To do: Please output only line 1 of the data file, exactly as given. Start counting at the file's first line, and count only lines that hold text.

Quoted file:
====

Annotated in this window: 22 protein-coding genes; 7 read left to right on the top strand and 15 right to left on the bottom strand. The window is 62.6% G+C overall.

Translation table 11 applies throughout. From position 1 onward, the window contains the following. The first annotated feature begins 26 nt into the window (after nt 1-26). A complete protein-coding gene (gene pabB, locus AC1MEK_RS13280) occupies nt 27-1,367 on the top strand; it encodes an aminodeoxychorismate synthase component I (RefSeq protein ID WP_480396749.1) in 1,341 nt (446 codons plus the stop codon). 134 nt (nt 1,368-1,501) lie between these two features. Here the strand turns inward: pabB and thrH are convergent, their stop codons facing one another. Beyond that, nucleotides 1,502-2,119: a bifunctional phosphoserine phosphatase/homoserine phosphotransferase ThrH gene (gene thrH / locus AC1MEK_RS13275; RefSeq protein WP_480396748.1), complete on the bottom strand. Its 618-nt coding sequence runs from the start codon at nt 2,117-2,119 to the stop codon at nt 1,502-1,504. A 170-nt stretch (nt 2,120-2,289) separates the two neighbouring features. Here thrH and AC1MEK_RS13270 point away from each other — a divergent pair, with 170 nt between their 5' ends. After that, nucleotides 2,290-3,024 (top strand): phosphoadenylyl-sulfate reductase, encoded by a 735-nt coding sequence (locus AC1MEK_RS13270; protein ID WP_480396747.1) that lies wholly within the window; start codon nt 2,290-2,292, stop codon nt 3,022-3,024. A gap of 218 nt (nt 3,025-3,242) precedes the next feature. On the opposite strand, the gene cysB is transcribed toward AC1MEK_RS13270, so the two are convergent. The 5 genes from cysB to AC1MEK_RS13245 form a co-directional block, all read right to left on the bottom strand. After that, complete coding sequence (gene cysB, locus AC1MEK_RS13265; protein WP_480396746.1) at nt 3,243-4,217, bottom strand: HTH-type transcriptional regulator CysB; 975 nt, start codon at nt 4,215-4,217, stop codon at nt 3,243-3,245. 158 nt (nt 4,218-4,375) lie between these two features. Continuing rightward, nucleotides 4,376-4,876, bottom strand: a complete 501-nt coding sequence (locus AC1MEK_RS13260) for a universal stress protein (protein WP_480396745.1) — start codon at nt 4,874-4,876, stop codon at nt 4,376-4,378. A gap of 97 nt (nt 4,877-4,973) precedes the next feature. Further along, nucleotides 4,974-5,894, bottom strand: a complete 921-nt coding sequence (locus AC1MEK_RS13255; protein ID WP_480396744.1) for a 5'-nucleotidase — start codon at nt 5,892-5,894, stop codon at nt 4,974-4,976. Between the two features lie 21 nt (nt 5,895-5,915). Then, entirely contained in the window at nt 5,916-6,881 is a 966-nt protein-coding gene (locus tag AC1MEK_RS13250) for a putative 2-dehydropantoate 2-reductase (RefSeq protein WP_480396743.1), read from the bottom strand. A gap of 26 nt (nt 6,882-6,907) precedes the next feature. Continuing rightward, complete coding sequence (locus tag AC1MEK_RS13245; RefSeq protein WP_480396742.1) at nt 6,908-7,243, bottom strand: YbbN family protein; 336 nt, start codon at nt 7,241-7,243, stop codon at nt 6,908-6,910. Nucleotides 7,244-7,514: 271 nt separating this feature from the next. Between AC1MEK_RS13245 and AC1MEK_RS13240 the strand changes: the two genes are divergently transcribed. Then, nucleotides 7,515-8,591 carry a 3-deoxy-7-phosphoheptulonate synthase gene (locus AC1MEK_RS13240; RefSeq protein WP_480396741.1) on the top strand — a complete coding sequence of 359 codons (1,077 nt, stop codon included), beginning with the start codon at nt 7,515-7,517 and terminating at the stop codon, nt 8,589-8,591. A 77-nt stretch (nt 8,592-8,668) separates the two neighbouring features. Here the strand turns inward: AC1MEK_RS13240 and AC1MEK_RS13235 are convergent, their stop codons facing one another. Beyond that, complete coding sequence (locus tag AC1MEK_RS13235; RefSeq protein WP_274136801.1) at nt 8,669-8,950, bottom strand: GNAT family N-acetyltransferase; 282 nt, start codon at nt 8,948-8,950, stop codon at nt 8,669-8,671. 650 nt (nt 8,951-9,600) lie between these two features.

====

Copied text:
Annotated in this window: 22 protein-coding genes; 7 read left to right on the top strand and 15 right to left on the bottom strand. The window is 62.6% G+C overall.